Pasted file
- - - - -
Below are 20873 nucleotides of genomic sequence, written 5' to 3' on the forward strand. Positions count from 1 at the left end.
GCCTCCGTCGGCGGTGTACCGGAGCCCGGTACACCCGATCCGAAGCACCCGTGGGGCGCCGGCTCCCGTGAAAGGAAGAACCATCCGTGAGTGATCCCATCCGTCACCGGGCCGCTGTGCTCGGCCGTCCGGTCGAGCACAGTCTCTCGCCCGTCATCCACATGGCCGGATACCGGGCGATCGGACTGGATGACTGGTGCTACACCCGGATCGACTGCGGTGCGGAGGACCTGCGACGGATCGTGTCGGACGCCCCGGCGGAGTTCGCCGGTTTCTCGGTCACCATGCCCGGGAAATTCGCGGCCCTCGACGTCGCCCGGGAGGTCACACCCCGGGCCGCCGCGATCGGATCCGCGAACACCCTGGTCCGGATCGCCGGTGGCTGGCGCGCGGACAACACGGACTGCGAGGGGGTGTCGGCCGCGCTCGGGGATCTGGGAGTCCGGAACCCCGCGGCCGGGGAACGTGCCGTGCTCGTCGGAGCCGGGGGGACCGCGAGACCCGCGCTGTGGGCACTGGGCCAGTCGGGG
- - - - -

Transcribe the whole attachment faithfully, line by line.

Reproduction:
Below are 20873 nucleotides of genomic sequence, written 5' to 3' on the forward strand. Positions count from 1 at the left end.
GCCTCCGTCGGCGGTGTACCGGAGCCCGGTACACCCGATCCGAAGCACCCGTGGGGCGCCGGCTCCCGTGAAAGGAAGAACCATCCGTGAGTGATCCCATCCGTCACCGGGCCGCTGTGCTCGGCCGTCCGGTCGAGCACAGTCTCTCGCCCGTCATCCACATGGCCGGATACCGGGCGATCGGACTGGATGACTGGTGCTACACCCGGATCGACTGCGGTGCGGAGGACCTGCGACGGATCGTGTCGGACGCCCCGGCGGAGTTCGCCGGTTTCTCGGTCACCATGCCCGGGAAATTCGCGGCCCTCGACGTCGCCCGGGAGGTCACACCCCGGGCCGCCGCGATCGGATCCGCGAACACCCTGGTCCGGATCGCCGGTGGCTGGCGCGCGGACAACACGGACTGCGAGGGGGTGTCGGCCGCGCTCGGGGATCTGGGAGTCCGGAACCCCGCGGCCGGGGAACGTGCCGTGCTCGTCGGAGCCGGGGGGACCGCGAGACCCGCGCTGTGGGCACTGGGCCAGTCGGGG